Now more than ever the people of Australia want collaboration and bipartisanship. That is reflected in Labor’s approach to the Murray Darling Basin. We seek to maintain good, open communication with the Minister. I get along well with the Minister, perhaps partly because we are both from regional Queensland. My electorate is in Brisbane but I grew up in Cairns and lived in Townsville before moving South twenty years ago, and I still spend time up north with family.
But a good working relationship and an intention to be bipartisan where possible does not absolve me, as the shadow minister, of my responsibility to hold the government to account, or to offer constructive criticism where it is warranted.
So let me offer some now.
You and your communities deserve to be able to trust that water is being managed well in the Murray Darling Basin. And you deserve to be able to have confidence in the decisions that are made, and to be respected. That respect can be expressed well through words but it is best demonstrated through inclusion. Not just consultation, but through being given the respect and the space to take the lead in decision-making.
The Minister’s announcements on Friday, to the extent they recognise that local communities are best-placed to know what is needed, are welcome. This fits very well with your theme this year of Local Leadership: A National Priority. I want to see the money delivered quickly and fairly, whether it’s for the new Indigenous rangers, the community grants, or information gathering. The commitment to the single point of truth is important and consistent with recommendations made in past reports but again the proof of the pudding will be in the tasting. Specifically, we will have to wait and see what cooperation the government can get from the states, because without their willing involvement it is difficult to see what information the new platform will provide that is additional to the information already available from the MDBA’s website. The announcement of a new National Partnership implies there will be more emphasis on carrots than sticks, to secure cooperation. We will have to wait to see how that plays out.
Increasing transparency is an important aspect of any moves to fix the erosion of trust. The broader question of the loss of trust and confidence is an issue that is particularly worrying, and it is an issue that has featured in multiple reports and submissions about the Basin.
On Friday the Minister released the final report from the Independent Panel for the Assessment of Social and Economic Conditions in the Murray– Darling Basin, led by Robbie Sefton. She and her panel said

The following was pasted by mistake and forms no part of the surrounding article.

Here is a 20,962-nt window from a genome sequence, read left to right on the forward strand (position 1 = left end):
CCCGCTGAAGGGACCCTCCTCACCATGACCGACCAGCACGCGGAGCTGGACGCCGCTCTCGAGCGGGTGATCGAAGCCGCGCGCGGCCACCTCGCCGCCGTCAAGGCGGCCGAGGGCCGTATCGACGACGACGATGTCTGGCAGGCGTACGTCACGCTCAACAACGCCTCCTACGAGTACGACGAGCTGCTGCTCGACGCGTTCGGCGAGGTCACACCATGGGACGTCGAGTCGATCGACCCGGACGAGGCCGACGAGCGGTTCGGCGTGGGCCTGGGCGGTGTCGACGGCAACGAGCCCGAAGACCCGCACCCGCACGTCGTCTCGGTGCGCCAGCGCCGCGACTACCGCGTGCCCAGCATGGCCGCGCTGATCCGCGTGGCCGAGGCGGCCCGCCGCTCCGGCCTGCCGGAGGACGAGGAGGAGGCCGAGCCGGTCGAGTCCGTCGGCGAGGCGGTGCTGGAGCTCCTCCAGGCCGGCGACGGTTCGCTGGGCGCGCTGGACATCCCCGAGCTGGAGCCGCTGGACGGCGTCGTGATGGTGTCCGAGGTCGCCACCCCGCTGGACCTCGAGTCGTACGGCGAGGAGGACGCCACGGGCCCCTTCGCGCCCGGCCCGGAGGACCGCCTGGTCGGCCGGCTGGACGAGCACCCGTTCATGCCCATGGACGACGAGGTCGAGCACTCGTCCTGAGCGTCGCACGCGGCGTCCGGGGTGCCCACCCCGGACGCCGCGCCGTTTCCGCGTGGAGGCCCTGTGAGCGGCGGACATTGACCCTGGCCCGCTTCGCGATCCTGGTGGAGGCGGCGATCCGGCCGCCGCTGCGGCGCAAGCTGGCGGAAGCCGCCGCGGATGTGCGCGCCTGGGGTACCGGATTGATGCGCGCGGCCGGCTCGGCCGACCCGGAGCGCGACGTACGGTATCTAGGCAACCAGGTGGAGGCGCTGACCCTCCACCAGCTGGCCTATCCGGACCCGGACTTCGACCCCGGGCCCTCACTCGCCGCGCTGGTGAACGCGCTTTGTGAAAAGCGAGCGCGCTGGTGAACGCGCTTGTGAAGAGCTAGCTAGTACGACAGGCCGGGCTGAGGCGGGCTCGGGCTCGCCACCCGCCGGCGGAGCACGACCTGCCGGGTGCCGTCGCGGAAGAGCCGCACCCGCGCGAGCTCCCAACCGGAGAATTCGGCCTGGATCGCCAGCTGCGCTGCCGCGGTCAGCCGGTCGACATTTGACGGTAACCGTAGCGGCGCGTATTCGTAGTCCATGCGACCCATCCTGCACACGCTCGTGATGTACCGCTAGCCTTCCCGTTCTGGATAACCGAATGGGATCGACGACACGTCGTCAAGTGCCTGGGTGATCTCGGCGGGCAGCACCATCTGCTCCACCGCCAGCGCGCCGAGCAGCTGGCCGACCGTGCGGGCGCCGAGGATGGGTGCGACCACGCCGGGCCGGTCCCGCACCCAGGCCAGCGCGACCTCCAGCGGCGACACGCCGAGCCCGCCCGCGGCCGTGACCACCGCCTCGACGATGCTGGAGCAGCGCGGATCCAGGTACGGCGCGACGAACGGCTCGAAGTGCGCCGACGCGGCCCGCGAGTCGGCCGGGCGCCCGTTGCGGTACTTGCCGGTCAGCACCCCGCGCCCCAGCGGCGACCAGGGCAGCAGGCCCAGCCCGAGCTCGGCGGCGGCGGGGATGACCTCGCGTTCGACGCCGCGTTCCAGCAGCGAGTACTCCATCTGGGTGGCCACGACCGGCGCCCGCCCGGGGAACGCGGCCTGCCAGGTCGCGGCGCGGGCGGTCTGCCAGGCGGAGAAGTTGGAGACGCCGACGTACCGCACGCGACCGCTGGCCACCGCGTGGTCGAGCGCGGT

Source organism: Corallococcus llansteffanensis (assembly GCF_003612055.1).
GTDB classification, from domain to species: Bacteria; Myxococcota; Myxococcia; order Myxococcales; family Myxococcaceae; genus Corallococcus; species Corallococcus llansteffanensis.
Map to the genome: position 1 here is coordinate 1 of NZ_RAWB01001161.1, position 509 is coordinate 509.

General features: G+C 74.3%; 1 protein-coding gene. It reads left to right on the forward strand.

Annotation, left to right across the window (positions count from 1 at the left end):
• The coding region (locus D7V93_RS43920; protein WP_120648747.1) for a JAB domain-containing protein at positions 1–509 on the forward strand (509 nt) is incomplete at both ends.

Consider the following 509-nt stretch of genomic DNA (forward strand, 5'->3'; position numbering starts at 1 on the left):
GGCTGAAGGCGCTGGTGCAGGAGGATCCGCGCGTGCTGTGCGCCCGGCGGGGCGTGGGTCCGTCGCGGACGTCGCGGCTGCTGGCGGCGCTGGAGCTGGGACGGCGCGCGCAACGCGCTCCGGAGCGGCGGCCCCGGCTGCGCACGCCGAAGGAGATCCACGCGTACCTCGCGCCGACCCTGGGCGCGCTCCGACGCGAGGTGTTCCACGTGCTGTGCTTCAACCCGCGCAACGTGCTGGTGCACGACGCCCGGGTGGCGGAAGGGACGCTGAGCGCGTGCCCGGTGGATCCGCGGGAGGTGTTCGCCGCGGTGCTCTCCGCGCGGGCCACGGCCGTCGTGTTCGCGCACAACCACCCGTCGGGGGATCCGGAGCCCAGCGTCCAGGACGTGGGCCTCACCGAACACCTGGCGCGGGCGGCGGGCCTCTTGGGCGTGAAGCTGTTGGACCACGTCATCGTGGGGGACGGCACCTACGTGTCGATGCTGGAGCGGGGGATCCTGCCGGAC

“We found many people have diminished trust in federal and state governments to deliver good long term policy and support rural and regional Basin communities. … People in Basin communities repeatedly said they had lost trust because they feel over-consulted and under-listened to. We heard strong messages that successive governments have hollowed out their local and regional capability and knowledge and have not provided clear leadership or a compelling vision.”
They made a series of recommendations, commencing with recommendations about how to “improve the way we work together.” They started that section by saying:
“Governments and Basin communities need to work together to rebuild trust, and communities need to be put at the centre of conversations about their future.”
The Productivity Commission’s 2018 five-year review of the plan spoke of a “legacy of community distrust” and warned that if the implementation of the Plan didn’t improve, community trust and confidence would be reduced further, particularly if there was a perception that money was being wasted as governments were unaware of issues or unwilling to confront them.
Infrastructure Australia has acknowledged the effect that the Menindee Fish Kill and other events have undermined confidence in the governance and management of water.
Perhaps the most blunt assessment came from Mick Keelty AO, the Interim Inspector General. In his report earlier this year he talked about the need for leadership, saying:
“In the absence of strong, basin-wide leadership, there is a perception that some parties are too busy ‘playing politics’ and are ineffectual at making any tough decisions—especially when it comes to making decisions in the national interest and at the ‘whole of Basin’ level.
A more unified Basin-wide position and plan of action for Basin Plan implementation is required across all levels of government to improve leadership in the Basin and address the current crisis in confidence. Coordinated and strategic leadership will help by providing more certainty about water reform in the long-term, which will be beneficial for everyone in the Basin.”
And in addition to these issues, stakeholders have raised with me perceptions of corruption. These fears are stoked by the knowledge that there is a long-running ICAC investigation on foot.
We need serious measures to restore trust and confidence. None of this is news to the government. And one of the most important measures that can be taken is to establish strong compliance and assurance measures.